Don't make me choose!
A benefit for a dying policeman, MC'd by a drag queen who threatened to turn my mic off mid-set if I referenced her existence, where the spotlight couldn't be angled to illuminate anything above my stomach.
A benefit for a dying baby where I was following an Elvis impersonator who was getting physically aggressive with me because I snapped one of his guitar strings when I offered to teach him how to tune it (that was the Blackburn gig again).
A gig in a tent outside a Vimto factory to people who thought I was a musician.
A summer gig at a restaurant in Brussels where the council was working on the sewers outside so every time someone opened the door to the outside it flooded the room with the smell of raw sewage.
The gig where one of the tripod legs of a speaker stand buckled and concussed a woman on the front row with a 100-watt speaker.
The gig where only one person turned up and minutes later threatened to hit me because I was talking to them too much.
These are the gigs who made me who I am today - I regret all of them.
Which one person influenced your comedy life most significantly?
Barnaby J Thompson.
And who's the most disagreeable person you've come across in the business?
Is there one routine/gag/idea you loved, that audiences inexplicably didn't?
I find these ideas hard to remember because they, understandably, don't stick around very long.
And which routine are you most fond of, from your illustrious canon?
I think it has to be me clapping in the audience pretending to be an audience member that's come to see Sean Morley and slowly getting more irate that he hasn't turned up. Sometimes people would quite slowly and deliberately say "But... you're Sean Morley" during this routine in a desperate bid to check they've got a handle on the situation.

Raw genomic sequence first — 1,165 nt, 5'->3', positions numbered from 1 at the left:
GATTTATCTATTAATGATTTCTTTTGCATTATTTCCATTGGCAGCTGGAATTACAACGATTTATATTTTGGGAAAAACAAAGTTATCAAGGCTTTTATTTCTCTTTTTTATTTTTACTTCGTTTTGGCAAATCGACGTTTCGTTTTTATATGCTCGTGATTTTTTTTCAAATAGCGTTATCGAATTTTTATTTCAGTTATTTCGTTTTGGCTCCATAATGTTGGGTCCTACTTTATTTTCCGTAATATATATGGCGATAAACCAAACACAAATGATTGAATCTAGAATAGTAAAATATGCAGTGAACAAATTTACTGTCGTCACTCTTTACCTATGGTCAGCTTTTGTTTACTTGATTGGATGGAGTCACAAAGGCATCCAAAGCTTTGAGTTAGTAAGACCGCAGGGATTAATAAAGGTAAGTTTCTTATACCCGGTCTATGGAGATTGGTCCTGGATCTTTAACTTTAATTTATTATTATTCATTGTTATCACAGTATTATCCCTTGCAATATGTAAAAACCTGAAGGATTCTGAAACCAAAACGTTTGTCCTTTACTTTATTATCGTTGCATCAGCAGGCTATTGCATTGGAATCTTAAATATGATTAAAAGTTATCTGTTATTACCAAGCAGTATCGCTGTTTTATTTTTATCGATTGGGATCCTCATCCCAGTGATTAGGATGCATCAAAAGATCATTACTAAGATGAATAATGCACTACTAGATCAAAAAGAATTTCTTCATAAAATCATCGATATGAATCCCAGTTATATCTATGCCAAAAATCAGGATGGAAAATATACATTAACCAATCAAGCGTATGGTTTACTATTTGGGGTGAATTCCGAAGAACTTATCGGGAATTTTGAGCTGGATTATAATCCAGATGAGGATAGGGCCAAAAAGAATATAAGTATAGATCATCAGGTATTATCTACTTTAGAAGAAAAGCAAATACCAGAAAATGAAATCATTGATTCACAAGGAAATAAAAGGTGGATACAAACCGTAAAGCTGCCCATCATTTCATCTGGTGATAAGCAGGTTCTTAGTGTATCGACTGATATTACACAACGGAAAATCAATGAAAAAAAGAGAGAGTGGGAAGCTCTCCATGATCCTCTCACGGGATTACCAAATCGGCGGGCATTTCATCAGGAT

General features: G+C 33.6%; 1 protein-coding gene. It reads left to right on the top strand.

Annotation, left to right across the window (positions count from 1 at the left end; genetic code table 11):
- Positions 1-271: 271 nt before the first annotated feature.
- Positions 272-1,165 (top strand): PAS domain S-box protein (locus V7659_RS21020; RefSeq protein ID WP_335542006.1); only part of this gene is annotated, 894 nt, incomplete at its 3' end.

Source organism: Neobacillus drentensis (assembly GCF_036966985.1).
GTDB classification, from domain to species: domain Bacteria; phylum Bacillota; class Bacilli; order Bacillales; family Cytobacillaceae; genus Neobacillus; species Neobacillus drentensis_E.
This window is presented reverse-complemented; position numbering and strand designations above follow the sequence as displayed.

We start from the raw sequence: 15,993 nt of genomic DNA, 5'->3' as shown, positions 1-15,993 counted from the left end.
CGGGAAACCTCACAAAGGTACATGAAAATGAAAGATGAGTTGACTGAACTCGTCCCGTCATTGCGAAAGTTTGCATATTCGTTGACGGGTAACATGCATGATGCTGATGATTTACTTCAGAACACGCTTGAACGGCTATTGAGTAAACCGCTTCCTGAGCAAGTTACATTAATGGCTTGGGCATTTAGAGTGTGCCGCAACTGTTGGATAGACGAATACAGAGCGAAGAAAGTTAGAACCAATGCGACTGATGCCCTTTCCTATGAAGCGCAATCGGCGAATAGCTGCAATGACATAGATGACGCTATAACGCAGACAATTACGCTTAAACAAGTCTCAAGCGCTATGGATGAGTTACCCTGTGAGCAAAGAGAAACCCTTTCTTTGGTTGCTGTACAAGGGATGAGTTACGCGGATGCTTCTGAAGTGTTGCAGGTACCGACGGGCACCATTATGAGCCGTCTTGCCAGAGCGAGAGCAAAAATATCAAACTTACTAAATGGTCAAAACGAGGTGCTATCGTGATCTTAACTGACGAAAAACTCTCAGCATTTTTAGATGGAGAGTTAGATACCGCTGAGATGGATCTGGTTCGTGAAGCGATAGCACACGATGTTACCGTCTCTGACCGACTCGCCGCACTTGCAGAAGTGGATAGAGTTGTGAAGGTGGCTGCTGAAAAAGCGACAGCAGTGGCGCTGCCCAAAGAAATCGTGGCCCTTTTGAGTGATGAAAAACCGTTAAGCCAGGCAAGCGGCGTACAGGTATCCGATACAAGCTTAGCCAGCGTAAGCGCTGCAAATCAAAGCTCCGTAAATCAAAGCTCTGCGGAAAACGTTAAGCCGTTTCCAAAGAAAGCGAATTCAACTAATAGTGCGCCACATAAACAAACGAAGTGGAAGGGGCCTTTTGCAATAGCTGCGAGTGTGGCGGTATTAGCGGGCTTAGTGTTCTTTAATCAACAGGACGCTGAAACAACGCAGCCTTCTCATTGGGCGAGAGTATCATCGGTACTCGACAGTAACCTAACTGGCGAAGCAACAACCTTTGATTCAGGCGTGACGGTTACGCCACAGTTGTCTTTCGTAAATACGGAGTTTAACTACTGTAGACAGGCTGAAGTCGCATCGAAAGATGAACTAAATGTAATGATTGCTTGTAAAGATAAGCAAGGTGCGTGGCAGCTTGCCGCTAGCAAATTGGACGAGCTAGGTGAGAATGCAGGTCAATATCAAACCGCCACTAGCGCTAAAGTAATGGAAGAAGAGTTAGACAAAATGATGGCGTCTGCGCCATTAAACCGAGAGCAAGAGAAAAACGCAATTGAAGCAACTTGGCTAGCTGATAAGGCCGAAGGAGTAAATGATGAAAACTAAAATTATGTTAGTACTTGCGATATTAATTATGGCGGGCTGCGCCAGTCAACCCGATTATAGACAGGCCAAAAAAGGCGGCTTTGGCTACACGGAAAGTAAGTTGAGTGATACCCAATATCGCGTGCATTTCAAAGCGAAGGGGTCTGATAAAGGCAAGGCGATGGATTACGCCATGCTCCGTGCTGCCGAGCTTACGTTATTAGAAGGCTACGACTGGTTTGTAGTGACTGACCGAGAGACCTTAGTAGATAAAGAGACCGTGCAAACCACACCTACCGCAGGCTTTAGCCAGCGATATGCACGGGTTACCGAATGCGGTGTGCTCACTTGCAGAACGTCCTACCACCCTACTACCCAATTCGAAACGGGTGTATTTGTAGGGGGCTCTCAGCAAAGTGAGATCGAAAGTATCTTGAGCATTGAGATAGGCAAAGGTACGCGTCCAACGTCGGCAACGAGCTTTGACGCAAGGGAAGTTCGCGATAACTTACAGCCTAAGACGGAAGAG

Are there particular reviews, heckles or post-gig reactions that stick in the mind?
I flush all negativity from my mind instantly. One thing I do remember is a gig I did as the only comedian in a line-up of musicians. It was a lovely show and the atmos was ideal. The musician following me, GIRL SWEAT, proceeded to incorporate quotes from my set during a 20 minute noise-punk-art routine.
How do you feel about where your career is at, right now?
So many comedians are very bitter!! You're never finished. The ladder never ends. There's always people higher up than you and always people lower down than you and they're never ever distributed according to your own highly subjective metric of artistic merit.
I spent a while getting scared I'd go that way, I could feel the capacity for it lurking on some dark and mismanaged subcutaneous layer with each kneejerk frustration that someone I thought was a goon was soaring to unimaginable heights, fuelled by genuine sorrow that my idols and heroes and friends be overlooked in the great lottery of our arcane and incoherent industry.
I have since centred all my chakras and feel only pride that I manage to exist at all in an industry so antithetical to human happiness.